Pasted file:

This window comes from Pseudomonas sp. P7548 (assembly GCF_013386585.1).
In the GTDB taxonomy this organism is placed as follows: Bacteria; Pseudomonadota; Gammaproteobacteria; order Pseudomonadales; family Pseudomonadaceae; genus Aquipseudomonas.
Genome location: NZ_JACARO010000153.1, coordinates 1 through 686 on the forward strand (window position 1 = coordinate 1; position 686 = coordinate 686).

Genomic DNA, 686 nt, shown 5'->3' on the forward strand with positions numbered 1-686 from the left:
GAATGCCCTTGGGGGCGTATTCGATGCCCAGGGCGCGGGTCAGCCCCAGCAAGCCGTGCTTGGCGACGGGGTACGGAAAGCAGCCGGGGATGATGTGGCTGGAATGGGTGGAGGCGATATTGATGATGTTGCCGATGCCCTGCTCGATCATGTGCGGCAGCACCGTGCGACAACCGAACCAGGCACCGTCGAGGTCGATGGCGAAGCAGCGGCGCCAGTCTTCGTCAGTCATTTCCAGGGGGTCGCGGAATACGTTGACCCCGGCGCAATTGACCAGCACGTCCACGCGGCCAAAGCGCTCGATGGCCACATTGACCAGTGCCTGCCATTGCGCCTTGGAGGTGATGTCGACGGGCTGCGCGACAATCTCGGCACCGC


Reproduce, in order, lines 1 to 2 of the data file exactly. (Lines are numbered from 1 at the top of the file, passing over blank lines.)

This window comes from Pseudomonas sp. P7548 (assembly GCF_013386585.1).
In the GTDB taxonomy this organism is placed as follows: Bacteria; Pseudomonadota; Gammaproteobacteria; order Pseudomonadales; family Pseudomonadaceae; genus Aquipseudomonas.